Olivera Stojadinovic made her first sketches of Resavska in the autumn of 2001, as part of a proposal for new currency in her native Serbia. Stojadinovic designed one sans serif weight for the project with the goal of creating a typeface that would be readable at small sizes. Unfortunately, the project was canceled and this version of Resavska was never used.
ITC Resavska Sans History
Some time later, Stojadinovic was asked to create a typeface family for the redesign of a weekly magazine. “I added geometric serifs to the earlier Resavska sans serif letters, and produced a new text face,” she recalls. “I also drew a complementary italic and added new weights to the sans serif.” Because the type was to be used in small sizes and the magazine was printed on less-than-ideal paper, Stojadinovic kept character shapes and proportions generous and full-bodied. About halfway through the project, however, the magazine’s editor left his position and this project, too, was canceled.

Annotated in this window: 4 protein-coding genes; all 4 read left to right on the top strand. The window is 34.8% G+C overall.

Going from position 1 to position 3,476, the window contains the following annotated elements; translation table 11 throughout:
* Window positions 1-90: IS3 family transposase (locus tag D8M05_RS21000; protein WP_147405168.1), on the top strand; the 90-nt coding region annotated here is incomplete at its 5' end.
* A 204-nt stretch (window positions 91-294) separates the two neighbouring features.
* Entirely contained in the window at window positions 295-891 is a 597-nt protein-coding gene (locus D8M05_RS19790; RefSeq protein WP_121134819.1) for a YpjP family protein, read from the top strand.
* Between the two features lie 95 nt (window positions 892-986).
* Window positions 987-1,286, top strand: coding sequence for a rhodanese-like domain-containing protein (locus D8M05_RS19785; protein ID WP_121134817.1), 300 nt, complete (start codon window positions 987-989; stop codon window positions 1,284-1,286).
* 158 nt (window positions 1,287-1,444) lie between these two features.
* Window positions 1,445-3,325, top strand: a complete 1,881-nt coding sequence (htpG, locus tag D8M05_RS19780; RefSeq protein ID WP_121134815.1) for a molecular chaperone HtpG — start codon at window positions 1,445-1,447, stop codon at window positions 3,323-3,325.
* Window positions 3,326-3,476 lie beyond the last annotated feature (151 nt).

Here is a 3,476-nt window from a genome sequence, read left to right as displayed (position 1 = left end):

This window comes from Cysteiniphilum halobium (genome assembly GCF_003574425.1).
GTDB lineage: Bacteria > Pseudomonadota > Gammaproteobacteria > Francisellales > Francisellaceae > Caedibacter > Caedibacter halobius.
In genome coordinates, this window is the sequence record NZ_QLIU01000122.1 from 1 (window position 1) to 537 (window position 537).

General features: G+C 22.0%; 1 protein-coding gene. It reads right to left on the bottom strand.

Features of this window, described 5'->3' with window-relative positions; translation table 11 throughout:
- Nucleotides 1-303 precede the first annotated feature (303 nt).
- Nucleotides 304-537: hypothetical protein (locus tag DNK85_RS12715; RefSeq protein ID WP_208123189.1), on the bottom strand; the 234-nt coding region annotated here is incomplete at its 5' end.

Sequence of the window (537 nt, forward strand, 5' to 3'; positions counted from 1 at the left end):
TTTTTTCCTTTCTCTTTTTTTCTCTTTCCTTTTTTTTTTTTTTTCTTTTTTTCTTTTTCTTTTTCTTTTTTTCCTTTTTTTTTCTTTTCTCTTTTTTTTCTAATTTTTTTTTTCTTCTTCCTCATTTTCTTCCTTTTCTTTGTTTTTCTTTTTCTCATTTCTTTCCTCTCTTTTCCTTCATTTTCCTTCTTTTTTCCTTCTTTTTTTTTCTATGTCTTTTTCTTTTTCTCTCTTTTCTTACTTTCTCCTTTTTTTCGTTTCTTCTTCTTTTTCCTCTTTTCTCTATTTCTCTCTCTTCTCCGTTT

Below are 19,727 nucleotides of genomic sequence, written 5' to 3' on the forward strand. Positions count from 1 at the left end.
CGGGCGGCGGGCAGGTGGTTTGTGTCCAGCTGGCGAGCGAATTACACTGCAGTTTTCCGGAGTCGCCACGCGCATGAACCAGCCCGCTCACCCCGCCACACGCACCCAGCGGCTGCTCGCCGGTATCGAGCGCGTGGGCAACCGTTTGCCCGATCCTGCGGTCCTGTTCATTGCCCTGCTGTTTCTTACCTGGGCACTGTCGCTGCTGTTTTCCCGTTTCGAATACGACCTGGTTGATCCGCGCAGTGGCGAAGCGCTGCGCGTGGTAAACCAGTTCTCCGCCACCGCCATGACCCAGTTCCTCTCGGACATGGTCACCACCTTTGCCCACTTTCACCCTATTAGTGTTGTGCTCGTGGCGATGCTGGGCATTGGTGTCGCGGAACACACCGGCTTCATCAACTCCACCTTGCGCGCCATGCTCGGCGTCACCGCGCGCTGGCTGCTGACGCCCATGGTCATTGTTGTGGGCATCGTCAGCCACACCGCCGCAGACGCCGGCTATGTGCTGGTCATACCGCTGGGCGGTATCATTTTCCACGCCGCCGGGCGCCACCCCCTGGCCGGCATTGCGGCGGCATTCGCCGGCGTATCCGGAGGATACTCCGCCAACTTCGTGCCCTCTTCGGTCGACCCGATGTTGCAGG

Finally, a friend of Stojadinovic’s asked her to draw a typeface for a different kind of magazine, one that was printed on high-quality paper and used type in large sizes. “I created a light weight of Resavska for this project,” says Stojadinovic. “I also drew the thin strokes a little thinner and made the serifs finer.” The end result combines calligraphic elegance and carefully structured, high-legibility design traits.
ITC saw these typefaces in the spring of 2003 and convinced Stojadinovic that they would make eloquent additions to the ITC typeface library. The ITC Resavska family now consists of serif and sans serif sub-families in four weights. Each (except the black weight) has an italic counterpart. The range of weights and the possibility of combining serif and sans serif fonts make this family versatile for both text and display applications.
Given this design’s history, one might think the name Resavska is Serbian for “third time’s the charm.” Actually, Resavska is the name of the street where Stojadinovic lives. But, she explains, “Resava is also the old name of an early 15th century Manasija monastery. There was a manuscript workshop at the monastery where, for many years, ‘Resava’ script served as the model for the monastic scribes.”